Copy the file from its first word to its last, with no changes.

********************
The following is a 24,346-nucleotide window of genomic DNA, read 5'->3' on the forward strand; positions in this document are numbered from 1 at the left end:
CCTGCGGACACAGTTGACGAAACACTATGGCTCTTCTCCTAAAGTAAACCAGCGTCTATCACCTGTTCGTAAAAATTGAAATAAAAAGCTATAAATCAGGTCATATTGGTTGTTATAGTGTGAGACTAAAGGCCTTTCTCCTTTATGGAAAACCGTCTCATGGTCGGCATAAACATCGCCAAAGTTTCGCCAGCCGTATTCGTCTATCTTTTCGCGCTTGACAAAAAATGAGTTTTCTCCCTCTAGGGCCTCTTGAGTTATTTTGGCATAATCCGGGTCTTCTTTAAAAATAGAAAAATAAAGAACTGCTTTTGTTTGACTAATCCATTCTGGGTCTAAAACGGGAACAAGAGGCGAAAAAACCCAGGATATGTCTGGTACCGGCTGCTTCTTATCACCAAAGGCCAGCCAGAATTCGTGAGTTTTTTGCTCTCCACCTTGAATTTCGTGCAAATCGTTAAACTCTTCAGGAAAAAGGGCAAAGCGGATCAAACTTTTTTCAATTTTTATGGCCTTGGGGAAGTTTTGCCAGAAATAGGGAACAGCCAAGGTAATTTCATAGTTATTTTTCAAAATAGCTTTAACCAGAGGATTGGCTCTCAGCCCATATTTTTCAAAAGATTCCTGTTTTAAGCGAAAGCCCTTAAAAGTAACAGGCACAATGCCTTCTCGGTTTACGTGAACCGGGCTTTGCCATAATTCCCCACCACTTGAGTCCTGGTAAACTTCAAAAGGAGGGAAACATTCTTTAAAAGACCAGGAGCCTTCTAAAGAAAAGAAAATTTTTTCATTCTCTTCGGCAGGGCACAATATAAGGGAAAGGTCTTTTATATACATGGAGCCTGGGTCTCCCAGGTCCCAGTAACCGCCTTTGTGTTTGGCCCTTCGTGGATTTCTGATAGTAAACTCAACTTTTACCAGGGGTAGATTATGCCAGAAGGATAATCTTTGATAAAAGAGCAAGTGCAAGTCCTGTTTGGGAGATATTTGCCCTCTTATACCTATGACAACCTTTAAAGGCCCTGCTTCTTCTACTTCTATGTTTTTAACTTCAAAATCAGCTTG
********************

The following is a 24,346-nucleotide window of genomic DNA, read 5'->3' on the forward strand; positions in this document are numbered from 1 at the left end:
CCTGCGGACACAGTTGACGAAACACTATGGCTCTTCTCCTAAAGTAAACCAGCGTCTATCACCTGTTCGTAAAAATTGAAATAAAAAGCTATAAATCAGGTCATATTGGTTGTTATAGTGTGAGACTAAAGGCCTTTCTCCTTTATGGAAAACCGTCTCATGGTCGGCATAAACATCGCCAAAGTTTCGCCAGCCGTATTCGTCTATCTTTTCGCGCTTGACAAAAAATGAGTTTTCTCCCTCTAGGGCCTCTTGAGTTATTTTGGCATAATCCGGGTCTTCTTTAAAAATAGAAAAATAAAGAACTGCTTTTGTTTGACTAATCCATTCTGGGTCTAAAACGGGAACAAGAGGCGAAAAAACCCAGGATATGTCTGGTACCGGCTGCTTCTTATCACCAAAGGCCAGCCAGAATTCGTGAGTTTTTTGCTCTCCACCTTGAATTTCGTGCAAATCGTTAAACTCTTCAGGAAAAAGGGCAAAGCGGATCAAACTTTTTTCAATTTTTATGGCCTTGGGGAAGTTTTGCCAGAAATAGGGAACAGCCAAGGTAATTTCATAGTTATTTTTCAAAATAGCTTTAACCAGAGGATTGGCTCTCAGCCCATATTTTTCAAAAGATTCCTGTTTTAAGCGAAAGCCCTTAAAAGTAACAGGCACAATGCCTTCTCGGTTTACGTGAACCGGGCTTTGCCATAATTCCCCACCACTTGAGTCCTGGTAAACTTCAAAAGGAGGGAAACATTCTTTAAAAGACCAGGAGCCTTCTAAAGAAAAGAAAATTTTTTCATTCTCTTCGGCAGGGCACAATATAAGGGAAAGGTCTTTTATATACATGGAGCCTGGGTCTCCCAGGTCCCAGTAACCGCCTTTGTGTTTGGCCCTTCGTGGATTTCTGATAGTAAACTCAACTTTTACCAGGGGTAGATTATGCCAGAAGGATAATCTTTGATAAAAGAGCAAGTGCAAGTCCTGTTTGGGAGATATTTGCCCTCTTATACCTATGACAACCTTTAAAGGCCCTGCTTCTTCTACTTCTATGTTTTTAACTTCAAAATCAGCTTG